Don’t Leave Out These 3 Utility Stocks

Leveling off of interest rates is a tailwind for Northland Power Inc (TSX:NPI), a discounted green energy stock

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Whether it’s late in the economic cycle, or another market condition, investors benefit from utility stocks due to the dependable income from steady business. One of the recent TSX break out stocks is Fortis Inc., which is up 12% since the summer low. This utility giant is leading the list of defensive stocks rally during the volatile fall slump.

There’s still other compelling cases in this sector.

Another utility stock is running up

Emera Incorporated (TSX:EMA) is focused on electricity transmission throughout parts of North America, both south and north of the border, as well as some Caribbean islands. Until every house has solar panels to power the home in a net-zero manner, companies like Emera will continue to benefit from this essential service.

I attempted to draw attention to Emera back on 15 October. Investors that heeded my tempered but positive recommendation would have gained 13% in just six weeks, a fabulous return. Add this to the 5.3% annual yield.

Northland Power Inc (TSX:NPI) is another interesting stock, yielding 5.6%, and got back on my radar after a funny encounter back in November. Shares of this non-traditional (wind) energy company are getting pumped up by bullish investors. There’s been several days since the summer (six and counting) when trading volumes have been atypical, and during each of these high volume days the stock price rose.

This is part of an overall trend that dates back to late 2016 as the trading volume on these shares has been rising steadily. Overall, this is a sign of gaining momentum, as the number of shares during this time has remained relatively constant, which means the volume increase is not due to issuing of new shares.

Meanwhile, the trailing price-to-earnings ratio (P/E) is still quite favourable. Energy stocks tends to covet a price multiple above the TSX average. Green energy investors tend to pay an additional premium. So then why is Northland awfully cheap with a P/E of 14? It’s partly because revenue has increased 42% over the most recent three-year period, making current price good value. Earnings-per-share have risen even more dramatically. These metrics are trending in a positive direction.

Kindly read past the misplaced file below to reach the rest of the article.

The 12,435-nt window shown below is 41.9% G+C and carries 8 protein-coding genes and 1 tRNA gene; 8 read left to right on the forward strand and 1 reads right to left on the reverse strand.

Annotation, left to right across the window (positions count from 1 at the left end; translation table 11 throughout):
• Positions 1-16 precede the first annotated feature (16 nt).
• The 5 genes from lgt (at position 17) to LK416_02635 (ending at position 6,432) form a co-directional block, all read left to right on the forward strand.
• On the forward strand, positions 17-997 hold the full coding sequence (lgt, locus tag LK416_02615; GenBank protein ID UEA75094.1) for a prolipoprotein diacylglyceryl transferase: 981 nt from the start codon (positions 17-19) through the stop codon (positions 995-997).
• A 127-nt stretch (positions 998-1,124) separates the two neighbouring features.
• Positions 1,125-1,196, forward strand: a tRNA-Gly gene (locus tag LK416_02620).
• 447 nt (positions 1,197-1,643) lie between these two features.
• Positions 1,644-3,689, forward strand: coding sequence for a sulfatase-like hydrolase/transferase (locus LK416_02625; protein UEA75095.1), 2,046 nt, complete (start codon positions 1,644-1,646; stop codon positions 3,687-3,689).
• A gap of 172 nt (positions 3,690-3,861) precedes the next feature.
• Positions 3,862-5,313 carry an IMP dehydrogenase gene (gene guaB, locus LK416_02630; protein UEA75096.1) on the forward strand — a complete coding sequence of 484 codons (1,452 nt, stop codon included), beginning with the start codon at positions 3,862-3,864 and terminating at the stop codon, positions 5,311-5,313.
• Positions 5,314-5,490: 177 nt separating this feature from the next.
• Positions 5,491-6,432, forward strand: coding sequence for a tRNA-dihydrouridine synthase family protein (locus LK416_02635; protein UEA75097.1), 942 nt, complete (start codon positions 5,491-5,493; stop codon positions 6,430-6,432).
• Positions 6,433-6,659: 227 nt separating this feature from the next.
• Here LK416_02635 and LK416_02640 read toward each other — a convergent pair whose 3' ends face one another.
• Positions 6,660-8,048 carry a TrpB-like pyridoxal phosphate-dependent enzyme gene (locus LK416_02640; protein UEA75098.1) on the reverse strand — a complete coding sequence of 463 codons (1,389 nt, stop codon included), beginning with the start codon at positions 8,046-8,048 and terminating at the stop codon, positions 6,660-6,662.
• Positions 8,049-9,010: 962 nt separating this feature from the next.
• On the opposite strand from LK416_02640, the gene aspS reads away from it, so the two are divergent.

Northland Power has put in a bottom

Investors may have heard this comment before, but it is worth repeating. Buying stocks is the one transaction where people tend to be more excited to buy when prices are high, compared to depressed stock prices, when they should be buying stocks when they are cheap. Fear-of-missing-out (FOMO) interferes with rational thinking. When Northland shares bounced hard off of $20 per share in late October, it was an indication that the stock had reach its deepest discounted price.

Takeaway message

I mentioned utility stocks anchor a portfolio. Both Emera and Northland Power have triple B (BBB) corporate credit ratings according to Standard & Poor’s. Black swan events, like the forest fires we’ve witnessed in California, are tragic for the people affected and can be bad for business. Splitting your utility stock investments between these two would be sensible to safe guard risk.

Meanwhile, if interest rates taper off as the news would suggest, this will add extra buoyancy to these already robust stocks.

This article represents the opinion of the writer, who may disagree with the “official” recommendation position of a Motley Fool premium service or advisor. We’re Motley! Questioning an investing thesis — even one of our own — helps us all think critically about investing and make decisions that help us become smarter, happier, and richer, so we sometimes publish articles that may not be in line with recommendations, rankings or other content.

Fool contributor Brad Macintosh owns shares of EMERA INCORPORATED and FORTIS INC.

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